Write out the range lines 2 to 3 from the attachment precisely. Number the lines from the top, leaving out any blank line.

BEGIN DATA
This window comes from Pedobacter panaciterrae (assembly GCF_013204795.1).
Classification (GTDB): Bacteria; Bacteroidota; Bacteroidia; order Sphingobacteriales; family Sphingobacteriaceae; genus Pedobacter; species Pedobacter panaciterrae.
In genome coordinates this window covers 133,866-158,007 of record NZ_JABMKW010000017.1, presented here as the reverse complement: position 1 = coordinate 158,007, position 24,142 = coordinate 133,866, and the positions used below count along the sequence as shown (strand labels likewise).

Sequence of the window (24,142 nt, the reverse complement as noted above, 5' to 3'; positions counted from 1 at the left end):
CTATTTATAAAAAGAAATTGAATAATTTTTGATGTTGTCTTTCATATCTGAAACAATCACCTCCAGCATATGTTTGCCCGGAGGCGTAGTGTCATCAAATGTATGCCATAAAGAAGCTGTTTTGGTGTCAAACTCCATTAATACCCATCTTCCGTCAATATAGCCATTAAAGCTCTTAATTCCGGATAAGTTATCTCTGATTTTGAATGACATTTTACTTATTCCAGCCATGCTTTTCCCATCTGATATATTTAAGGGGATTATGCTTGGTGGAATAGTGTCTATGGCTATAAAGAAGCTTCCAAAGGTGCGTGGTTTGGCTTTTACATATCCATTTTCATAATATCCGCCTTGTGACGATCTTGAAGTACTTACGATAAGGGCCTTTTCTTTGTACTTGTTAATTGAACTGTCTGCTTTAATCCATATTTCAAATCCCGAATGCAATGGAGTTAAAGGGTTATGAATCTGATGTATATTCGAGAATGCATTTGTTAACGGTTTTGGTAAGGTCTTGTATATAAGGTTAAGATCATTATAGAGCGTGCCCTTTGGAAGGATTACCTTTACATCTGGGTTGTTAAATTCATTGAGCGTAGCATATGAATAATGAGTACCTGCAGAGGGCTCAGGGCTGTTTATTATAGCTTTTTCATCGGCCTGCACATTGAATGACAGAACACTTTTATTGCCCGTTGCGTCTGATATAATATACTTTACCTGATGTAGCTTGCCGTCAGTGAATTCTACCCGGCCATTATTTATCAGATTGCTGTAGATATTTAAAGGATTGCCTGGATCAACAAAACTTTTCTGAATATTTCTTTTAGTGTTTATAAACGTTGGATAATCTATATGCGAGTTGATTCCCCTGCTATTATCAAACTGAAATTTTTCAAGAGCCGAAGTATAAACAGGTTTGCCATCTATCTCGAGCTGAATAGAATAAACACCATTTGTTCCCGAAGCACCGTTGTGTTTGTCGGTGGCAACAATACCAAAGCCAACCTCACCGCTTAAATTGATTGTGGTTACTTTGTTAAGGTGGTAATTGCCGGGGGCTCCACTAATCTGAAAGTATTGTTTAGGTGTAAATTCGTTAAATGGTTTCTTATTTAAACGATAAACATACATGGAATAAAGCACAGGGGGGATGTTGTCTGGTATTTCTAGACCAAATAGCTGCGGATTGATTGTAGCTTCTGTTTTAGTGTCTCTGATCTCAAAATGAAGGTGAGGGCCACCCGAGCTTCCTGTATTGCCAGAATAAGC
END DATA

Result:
Classification (GTDB): Bacteria; Bacteroidota; Bacteroidia; order Sphingobacteriales; family Sphingobacteriaceae; genus Pedobacter; species Pedobacter panaciterrae.
In genome coordinates this window covers 133,866-158,007 of record NZ_JABMKW010000017.1, presented here as the reverse complement: position 1 = coordinate 158,007, position 24,142 = coordinate 133,866, and the positions used below count along the sequence as shown (strand labels likewise).